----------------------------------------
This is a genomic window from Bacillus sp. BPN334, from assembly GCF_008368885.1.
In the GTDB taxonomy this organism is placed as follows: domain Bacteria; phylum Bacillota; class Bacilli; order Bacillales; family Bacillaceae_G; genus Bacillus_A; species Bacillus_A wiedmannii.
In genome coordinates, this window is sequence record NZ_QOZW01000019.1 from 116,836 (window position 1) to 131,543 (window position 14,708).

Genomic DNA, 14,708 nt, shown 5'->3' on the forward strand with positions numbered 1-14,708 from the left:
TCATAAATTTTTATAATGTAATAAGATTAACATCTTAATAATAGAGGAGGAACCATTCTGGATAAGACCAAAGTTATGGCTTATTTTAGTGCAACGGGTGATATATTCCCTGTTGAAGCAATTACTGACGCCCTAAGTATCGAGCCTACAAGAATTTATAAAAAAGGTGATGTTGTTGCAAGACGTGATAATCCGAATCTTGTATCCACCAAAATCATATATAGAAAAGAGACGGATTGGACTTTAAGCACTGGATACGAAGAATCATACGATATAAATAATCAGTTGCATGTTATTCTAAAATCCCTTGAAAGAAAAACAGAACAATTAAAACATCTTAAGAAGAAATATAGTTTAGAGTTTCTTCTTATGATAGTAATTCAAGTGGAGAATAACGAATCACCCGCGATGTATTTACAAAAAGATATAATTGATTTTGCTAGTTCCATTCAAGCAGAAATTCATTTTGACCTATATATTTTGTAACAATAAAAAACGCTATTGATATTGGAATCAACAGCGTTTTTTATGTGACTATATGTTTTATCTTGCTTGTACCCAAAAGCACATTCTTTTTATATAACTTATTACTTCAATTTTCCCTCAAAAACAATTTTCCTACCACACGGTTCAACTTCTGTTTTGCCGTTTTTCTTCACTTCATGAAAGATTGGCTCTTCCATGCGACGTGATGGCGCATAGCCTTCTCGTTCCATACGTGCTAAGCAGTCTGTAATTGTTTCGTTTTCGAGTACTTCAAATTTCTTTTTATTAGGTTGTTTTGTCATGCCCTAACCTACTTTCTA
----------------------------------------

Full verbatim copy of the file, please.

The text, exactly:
This is a genomic window from Bacillus sp. BPN334, from assembly GCF_008368885.1.
In the GTDB taxonomy this organism is placed as follows: domain Bacteria; phylum Bacillota; class Bacilli; order Bacillales; family Bacillaceae_G; genus Bacillus_A; species Bacillus_A wiedmannii.
In genome coordinates, this window is sequence record NZ_QOZW01000019.1 from 116,836 (window position 1) to 131,543 (window position 14,708).

Genomic DNA, 14,708 nt, shown 5'->3' on the forward strand with positions numbered 1-14,708 from the left:
TCATAAATTTTTATAATGTAATAAGATTAACATCTTAATAATAGAGGAGGAACCATTCTGGATAAGACCAAAGTTATGGCTTATTTTAGTGCAACGGGTGATATATTCCCTGTTGAAGCAATTACTGACGCCCTAAGTATCGAGCCTACAAGAATTTATAAAAAAGGTGATGTTGTTGCAAGACGTGATAATCCGAATCTTGTATCCACCAAAATCATATATAGAAAAGAGACGGATTGGACTTTAAGCACTGGATACGAAGAATCATACGATATAAATAATCAGTTGCATGTTATTCTAAAATCCCTTGAAAGAAAAACAGAACAATTAAAACATCTTAAGAAGAAATATAGTTTAGAGTTTCTTCTTATGATAGTAATTCAAGTGGAGAATAACGAATCACCCGCGATGTATTTACAAAAAGATATAATTGATTTTGCTAGTTCCATTCAAGCAGAAATTCATTTTGACCTATATATTTTGTAACAATAAAAAACGCTATTGATATTGGAATCAACAGCGTTTTTTATGTGACTATATGTTTTATCTTGCTTGTACCCAAAAGCACATTCTTTTTATATAACTTATTACTTCAATTTTCCCTCAAAAACAATTTTCCTACCACACGGTTCAACTTCTGTTTTGCCGTTTTTCTTCACTTCATGAAAGATTGGCTCTTCCATGCGACGTGATGGCGCATAGCCTTCTCGTTCCATACGTGCTAAGCAGTCTGTAATTGTTTCGTTTTCGAGTACTTCAAATTTCTTTTTATTAGGTTGTTTTGTCATGCCCTAACCTACTTTCTA